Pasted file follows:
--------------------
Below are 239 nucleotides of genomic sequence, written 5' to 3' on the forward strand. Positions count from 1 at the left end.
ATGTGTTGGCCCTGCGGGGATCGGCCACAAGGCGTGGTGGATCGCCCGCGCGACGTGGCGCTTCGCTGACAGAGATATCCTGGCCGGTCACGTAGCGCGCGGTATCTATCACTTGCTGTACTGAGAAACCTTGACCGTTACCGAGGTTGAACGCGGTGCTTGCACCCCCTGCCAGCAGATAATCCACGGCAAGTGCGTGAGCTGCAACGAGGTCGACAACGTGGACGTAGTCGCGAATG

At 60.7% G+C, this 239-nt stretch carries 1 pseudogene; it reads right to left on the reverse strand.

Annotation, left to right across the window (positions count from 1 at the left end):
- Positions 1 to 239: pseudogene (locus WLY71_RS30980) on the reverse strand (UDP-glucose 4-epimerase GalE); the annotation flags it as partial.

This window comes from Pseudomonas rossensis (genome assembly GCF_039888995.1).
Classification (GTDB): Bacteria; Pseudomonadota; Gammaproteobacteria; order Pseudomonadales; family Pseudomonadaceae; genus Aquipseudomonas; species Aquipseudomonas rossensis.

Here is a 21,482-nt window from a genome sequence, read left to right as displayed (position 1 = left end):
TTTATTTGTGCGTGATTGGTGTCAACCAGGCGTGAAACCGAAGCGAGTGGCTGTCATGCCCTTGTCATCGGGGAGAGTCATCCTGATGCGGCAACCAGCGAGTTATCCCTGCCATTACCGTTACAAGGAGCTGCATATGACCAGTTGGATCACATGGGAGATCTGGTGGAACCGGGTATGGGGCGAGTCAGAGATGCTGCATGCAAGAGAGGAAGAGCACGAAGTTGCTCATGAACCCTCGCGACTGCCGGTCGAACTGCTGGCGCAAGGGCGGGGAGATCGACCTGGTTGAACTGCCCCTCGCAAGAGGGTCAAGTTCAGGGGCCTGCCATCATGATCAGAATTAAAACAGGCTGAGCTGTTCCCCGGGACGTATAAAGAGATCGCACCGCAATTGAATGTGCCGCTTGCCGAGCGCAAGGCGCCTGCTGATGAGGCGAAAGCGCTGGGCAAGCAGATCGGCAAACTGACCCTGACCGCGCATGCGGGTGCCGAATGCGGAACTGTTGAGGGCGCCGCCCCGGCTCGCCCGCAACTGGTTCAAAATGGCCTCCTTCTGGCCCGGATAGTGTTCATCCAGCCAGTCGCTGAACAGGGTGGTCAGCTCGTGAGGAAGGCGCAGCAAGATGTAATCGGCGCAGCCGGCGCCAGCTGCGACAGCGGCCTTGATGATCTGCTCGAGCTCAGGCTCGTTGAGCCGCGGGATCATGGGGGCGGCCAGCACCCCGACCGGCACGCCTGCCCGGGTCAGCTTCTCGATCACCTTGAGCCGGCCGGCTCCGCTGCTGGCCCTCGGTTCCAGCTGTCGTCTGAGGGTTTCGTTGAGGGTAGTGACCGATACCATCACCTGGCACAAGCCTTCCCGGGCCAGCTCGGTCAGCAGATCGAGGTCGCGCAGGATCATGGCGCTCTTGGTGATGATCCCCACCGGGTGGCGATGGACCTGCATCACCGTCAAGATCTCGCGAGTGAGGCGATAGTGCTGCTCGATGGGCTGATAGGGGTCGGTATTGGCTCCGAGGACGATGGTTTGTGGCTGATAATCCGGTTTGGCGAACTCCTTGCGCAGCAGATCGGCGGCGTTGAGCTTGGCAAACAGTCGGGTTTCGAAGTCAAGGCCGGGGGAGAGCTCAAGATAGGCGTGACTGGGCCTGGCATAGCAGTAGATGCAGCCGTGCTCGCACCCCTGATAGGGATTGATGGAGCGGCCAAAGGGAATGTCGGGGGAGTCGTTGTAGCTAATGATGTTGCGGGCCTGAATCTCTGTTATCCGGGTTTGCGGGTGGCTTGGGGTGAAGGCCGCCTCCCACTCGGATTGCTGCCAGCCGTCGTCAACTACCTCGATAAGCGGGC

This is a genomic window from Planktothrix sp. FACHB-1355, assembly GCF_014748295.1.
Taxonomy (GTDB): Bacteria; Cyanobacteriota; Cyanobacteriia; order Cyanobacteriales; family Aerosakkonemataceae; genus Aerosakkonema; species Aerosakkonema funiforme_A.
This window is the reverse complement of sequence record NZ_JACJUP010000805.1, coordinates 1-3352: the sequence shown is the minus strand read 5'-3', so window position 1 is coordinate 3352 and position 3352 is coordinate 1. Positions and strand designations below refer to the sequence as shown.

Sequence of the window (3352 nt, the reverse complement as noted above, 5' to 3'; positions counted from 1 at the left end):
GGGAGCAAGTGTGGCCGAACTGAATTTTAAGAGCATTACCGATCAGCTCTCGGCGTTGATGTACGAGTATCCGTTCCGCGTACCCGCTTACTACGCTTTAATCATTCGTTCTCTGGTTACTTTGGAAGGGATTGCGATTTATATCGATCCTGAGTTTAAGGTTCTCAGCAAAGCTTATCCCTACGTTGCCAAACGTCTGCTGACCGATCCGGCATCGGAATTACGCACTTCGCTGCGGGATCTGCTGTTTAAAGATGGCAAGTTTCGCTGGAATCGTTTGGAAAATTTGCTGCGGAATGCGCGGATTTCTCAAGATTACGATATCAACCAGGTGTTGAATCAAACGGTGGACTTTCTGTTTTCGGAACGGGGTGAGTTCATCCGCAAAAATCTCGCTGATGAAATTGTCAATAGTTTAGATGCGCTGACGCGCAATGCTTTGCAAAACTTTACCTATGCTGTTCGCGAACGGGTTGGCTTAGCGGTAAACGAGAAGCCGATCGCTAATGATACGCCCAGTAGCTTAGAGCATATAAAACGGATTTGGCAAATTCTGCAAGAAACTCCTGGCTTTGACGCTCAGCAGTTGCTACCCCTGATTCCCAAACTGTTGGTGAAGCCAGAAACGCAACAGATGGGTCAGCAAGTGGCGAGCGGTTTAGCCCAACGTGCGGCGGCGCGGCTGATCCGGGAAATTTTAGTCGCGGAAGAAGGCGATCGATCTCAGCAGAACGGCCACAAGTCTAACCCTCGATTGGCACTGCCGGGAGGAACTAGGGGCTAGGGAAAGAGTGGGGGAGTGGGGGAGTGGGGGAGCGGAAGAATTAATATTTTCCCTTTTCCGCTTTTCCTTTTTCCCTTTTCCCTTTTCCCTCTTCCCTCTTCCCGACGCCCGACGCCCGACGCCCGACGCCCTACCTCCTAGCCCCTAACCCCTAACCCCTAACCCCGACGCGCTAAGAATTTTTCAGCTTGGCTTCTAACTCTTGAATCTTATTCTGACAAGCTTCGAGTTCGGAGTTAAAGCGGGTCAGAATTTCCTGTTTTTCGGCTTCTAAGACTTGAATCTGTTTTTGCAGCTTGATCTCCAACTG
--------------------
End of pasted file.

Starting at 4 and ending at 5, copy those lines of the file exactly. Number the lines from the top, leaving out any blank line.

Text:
Annotation, left to right across the window (positions count from 1 at the left end):
- Positions 1 to 239: pseudogene (locus WLY71_RS30980) on the reverse strand (UDP-glucose 4-epimerase GalE); the annotation flags it as partial.